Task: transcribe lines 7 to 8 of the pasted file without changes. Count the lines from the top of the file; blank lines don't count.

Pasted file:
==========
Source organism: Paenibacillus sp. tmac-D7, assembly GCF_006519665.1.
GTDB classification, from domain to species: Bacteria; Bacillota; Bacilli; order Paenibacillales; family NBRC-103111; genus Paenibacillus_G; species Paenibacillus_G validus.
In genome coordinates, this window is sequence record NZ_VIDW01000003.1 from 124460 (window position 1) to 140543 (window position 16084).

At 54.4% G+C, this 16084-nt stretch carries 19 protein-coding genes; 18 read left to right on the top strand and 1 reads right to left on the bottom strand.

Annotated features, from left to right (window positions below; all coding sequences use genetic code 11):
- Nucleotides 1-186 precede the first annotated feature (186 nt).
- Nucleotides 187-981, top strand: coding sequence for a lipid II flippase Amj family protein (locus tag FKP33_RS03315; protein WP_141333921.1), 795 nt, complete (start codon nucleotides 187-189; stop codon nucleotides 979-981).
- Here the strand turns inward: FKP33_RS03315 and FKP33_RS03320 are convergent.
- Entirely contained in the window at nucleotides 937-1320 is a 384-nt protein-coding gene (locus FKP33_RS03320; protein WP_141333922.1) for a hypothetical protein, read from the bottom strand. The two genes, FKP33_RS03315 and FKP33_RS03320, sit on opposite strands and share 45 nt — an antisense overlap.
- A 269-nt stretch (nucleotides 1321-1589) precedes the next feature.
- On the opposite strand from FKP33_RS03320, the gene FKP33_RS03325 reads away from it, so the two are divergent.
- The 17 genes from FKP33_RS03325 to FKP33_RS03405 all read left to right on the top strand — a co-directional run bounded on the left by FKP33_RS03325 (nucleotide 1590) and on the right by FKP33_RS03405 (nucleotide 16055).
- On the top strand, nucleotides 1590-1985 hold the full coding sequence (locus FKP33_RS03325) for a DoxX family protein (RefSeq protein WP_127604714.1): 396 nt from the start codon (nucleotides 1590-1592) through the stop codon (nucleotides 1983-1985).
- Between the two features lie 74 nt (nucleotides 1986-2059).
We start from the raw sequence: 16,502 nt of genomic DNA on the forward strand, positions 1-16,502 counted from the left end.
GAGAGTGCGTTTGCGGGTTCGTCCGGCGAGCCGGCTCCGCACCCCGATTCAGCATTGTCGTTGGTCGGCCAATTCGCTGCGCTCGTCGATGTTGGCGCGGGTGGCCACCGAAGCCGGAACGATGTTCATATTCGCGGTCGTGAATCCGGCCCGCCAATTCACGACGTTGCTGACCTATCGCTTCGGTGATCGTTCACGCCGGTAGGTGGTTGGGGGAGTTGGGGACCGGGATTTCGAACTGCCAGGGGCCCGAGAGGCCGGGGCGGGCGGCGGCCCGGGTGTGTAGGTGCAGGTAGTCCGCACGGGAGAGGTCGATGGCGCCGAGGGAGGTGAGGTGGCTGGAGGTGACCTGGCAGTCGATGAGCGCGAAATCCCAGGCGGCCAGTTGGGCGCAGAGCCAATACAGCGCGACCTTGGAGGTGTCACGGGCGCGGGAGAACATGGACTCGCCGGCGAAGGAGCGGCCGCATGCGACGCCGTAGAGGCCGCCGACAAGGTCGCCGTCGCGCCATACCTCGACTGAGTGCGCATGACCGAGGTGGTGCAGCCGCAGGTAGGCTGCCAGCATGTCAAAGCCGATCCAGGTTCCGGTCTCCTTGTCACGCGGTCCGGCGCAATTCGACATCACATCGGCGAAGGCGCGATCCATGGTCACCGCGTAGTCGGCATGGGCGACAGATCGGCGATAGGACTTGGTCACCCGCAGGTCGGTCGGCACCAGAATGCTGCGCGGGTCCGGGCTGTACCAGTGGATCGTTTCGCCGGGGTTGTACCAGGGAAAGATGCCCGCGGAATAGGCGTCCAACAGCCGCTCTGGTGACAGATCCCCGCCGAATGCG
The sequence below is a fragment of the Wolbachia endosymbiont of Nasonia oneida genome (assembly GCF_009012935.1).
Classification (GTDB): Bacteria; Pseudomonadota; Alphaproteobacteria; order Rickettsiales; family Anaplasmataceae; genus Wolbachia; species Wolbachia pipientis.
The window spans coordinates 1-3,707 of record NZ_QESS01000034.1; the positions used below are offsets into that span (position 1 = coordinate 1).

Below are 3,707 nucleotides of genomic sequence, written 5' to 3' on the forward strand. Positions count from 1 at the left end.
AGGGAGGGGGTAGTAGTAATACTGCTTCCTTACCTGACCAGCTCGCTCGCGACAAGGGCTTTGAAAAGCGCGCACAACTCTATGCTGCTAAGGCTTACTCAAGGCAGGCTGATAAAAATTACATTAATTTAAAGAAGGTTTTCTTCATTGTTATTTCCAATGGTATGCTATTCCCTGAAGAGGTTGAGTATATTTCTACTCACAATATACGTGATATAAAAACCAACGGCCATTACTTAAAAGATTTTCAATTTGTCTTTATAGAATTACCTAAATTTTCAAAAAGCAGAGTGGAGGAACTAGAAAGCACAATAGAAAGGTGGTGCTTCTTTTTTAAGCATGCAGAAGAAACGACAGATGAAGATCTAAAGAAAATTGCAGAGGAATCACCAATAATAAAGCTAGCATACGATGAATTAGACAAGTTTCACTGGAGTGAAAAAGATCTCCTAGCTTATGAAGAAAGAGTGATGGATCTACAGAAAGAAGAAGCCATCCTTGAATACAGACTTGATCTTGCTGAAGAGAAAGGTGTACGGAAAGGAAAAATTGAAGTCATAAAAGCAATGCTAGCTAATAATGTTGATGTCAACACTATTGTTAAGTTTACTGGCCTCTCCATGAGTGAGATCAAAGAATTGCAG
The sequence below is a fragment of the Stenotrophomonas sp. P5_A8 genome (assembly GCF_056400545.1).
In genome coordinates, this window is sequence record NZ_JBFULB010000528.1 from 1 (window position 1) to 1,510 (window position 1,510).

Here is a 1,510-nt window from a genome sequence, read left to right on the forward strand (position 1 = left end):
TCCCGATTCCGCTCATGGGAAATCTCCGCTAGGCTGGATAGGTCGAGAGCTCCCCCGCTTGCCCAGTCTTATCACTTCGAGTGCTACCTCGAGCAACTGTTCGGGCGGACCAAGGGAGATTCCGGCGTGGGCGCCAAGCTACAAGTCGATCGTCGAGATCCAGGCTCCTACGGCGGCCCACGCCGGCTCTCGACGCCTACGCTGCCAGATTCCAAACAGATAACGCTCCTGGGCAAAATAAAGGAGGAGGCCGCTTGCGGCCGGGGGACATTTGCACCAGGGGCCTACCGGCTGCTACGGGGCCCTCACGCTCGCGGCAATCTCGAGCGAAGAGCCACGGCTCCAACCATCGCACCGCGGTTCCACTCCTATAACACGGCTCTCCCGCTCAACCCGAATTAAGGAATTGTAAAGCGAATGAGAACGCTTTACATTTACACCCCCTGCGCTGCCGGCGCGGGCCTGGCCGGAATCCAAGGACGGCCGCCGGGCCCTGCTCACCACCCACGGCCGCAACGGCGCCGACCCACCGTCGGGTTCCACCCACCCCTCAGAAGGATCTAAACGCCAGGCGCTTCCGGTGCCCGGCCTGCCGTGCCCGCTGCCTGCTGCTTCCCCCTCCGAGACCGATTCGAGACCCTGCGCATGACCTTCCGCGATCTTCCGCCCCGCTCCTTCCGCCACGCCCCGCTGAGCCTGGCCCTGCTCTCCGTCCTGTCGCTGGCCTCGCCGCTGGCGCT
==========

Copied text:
- Nucleotides 187-981, top strand: coding sequence for a lipid II flippase Amj family protein (locus tag FKP33_RS03315; protein WP_141333921.1), 795 nt, complete (start codon nucleotides 187-189; stop codon nucleotides 979-981).
- Here the strand turns inward: FKP33_RS03315 and FKP33_RS03320 are convergent.